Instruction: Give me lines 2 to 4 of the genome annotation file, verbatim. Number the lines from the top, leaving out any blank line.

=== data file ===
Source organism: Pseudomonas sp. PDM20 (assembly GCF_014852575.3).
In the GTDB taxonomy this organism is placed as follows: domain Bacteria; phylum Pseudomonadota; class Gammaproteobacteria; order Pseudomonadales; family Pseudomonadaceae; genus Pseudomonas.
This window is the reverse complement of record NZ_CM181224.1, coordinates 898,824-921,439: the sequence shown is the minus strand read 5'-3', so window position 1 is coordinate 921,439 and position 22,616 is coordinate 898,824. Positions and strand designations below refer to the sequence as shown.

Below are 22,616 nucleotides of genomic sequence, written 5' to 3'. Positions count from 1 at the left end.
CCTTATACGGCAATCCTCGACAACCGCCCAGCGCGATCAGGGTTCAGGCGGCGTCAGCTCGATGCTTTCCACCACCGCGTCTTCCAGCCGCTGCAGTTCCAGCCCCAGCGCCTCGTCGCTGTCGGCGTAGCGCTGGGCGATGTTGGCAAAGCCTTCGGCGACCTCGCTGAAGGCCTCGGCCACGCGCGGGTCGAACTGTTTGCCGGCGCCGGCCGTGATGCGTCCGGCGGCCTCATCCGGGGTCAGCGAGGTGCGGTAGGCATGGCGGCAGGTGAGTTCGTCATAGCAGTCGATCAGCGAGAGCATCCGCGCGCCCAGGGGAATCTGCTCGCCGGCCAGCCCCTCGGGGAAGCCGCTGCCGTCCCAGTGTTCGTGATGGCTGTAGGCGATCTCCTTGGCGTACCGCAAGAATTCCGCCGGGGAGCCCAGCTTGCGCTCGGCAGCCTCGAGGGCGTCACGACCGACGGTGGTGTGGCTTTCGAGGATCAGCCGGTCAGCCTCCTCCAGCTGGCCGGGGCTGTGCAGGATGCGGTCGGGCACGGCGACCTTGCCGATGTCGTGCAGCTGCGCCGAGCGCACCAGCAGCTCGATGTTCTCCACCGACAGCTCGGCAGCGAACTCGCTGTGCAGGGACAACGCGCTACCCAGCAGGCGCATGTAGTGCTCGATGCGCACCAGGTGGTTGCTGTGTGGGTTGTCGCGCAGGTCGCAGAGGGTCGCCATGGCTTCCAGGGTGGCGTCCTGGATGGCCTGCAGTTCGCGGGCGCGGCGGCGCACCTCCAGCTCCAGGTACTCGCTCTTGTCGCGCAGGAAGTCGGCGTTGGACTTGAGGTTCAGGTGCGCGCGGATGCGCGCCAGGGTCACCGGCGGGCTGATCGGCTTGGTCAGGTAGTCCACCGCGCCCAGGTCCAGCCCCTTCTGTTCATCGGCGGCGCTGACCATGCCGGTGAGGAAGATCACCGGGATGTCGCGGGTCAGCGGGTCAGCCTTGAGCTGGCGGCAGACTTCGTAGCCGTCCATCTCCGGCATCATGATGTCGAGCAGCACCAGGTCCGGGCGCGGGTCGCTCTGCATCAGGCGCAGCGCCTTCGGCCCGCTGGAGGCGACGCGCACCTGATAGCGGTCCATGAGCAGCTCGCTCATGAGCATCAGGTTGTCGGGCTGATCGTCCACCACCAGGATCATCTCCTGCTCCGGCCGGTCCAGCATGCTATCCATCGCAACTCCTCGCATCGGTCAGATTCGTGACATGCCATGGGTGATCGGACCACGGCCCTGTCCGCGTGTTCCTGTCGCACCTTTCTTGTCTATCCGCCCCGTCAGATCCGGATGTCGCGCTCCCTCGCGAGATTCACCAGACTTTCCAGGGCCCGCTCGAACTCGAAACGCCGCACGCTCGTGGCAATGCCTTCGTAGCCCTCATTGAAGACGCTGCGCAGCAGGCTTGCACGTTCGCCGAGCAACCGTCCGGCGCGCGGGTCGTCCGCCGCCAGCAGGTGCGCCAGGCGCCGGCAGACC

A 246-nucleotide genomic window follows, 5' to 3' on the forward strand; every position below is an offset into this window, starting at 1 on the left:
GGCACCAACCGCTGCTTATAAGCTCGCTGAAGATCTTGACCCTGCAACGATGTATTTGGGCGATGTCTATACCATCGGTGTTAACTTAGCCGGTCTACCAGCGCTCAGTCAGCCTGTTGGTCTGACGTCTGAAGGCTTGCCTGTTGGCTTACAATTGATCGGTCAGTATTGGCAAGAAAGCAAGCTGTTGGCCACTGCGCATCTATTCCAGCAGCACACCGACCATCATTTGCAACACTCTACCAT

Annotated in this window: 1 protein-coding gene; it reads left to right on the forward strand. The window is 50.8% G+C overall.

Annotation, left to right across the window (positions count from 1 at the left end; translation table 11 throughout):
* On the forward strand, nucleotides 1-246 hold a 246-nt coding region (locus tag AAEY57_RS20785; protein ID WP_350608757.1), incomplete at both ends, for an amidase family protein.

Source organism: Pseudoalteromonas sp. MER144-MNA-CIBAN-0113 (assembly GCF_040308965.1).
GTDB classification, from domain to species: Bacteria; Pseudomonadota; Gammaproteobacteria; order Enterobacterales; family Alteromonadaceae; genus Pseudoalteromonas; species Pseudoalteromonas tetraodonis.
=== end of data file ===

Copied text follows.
In the GTDB taxonomy this organism is placed as follows: domain Bacteria; phylum Pseudomonadota; class Gammaproteobacteria; order Pseudomonadales; family Pseudomonadaceae; genus Pseudomonas.
This window is the reverse complement of record NZ_CM181224.1, coordinates 898,824-921,439: the sequence shown is the minus strand read 5'-3', so window position 1 is coordinate 921,439 and position 22,616 is coordinate 898,824. Positions and strand designations below refer to the sequence as shown.

Below are 22,616 nucleotides of genomic sequence, written 5' to 3'. Positions count from 1 at the left end.